Why Can’t I See God Working?

David has killed Goliath. The battle we have deeply anticipated over the previous four weeks got so little attention. The victorious blow has come and gone. Now, we see the aftermath of the battle God won for His own glory. There is no doubt David was insufficient to fight the battle, let alone win. God is David’s and Israel’s deliverer in the story. That’s the whole point. The battle was the Lord’s.

Have you ever been in a circumstance that you don’t see or feel God moving, working, or claiming victory? God is always working all things together. God is omnipresent, omniscient, and omnipotent. I heard from someone just recently that they don’t see God moving or working. I’ve been there. Why, if God is always working all things together, every aspect of every battle, do we not see Him working? Let’s read about the chaotic aftermath of God’s battle between David and Goliath together.

1 Samuel 17:51-58

Then David ran and stood over the Philistine and took his sword and drew it out of its sheath and killed him, and cut off his head with it. When the Philistines saw that their champion was dead, they fled.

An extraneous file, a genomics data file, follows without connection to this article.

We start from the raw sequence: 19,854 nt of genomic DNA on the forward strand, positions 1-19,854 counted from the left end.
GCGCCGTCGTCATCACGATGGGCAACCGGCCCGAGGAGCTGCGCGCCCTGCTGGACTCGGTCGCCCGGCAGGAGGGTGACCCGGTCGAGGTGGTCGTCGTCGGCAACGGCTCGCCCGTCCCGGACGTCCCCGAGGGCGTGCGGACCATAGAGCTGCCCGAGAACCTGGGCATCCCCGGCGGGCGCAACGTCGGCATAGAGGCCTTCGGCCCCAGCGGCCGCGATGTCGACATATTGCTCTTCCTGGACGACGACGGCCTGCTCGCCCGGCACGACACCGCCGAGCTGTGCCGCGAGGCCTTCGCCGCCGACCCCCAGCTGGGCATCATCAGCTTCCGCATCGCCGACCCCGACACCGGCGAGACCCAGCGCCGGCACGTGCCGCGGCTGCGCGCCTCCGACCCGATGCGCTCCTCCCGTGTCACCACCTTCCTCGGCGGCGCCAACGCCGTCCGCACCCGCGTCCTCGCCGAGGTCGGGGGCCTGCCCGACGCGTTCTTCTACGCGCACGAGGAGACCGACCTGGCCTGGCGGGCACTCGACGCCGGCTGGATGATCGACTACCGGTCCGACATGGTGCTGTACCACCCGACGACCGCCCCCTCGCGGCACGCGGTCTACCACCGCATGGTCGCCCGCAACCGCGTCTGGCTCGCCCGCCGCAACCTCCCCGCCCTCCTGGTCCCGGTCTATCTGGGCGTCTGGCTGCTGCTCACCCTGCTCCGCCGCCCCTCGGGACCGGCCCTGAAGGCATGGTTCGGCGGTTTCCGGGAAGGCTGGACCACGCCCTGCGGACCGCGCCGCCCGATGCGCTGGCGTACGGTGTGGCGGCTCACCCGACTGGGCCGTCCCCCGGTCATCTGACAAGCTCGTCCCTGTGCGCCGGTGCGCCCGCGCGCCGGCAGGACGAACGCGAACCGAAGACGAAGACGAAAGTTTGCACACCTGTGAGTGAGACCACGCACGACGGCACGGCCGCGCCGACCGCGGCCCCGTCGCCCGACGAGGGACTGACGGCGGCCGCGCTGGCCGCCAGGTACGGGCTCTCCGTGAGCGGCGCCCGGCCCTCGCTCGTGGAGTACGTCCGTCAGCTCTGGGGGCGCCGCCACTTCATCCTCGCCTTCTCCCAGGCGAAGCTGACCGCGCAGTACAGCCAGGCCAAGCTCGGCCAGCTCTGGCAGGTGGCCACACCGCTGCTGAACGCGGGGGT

The men of Israel and Judah arose and shouted and pursued the Philistines as far as the valley, and to the gates of Ekron. And the slain Philistines lay along the way to Shaaraim, even to Gath and Ekron. The sons of Israel returned from chasing the Philistines and plundered their camps. Then David took the Philistine’s head and brought it to Jerusalem, but he put his weapons in his tent.

Now when Saul saw David going out against the Philistine, he said to Abner the commander of the army, “Abner, whose son is this young man?”

And Abner said, “By your life, O king, I do not know.”

The king said, “You inquire whose son the youth is.”

So when David returned from killing the Philistine, Abner took him and brought him before Saul with the Philistine’s head in his hand.

Saul said to him, “Whose son are you, young man?” And David answered, “I am the son of your servant Jesse the Bethlehemite.”

Aftermath (v. 51-54)

Then David ran and stood over the Philistine and took his sword and drew it out of its sheath and killed him, and cut off his head with it. When the Philistines saw that their champion was dead, they fled.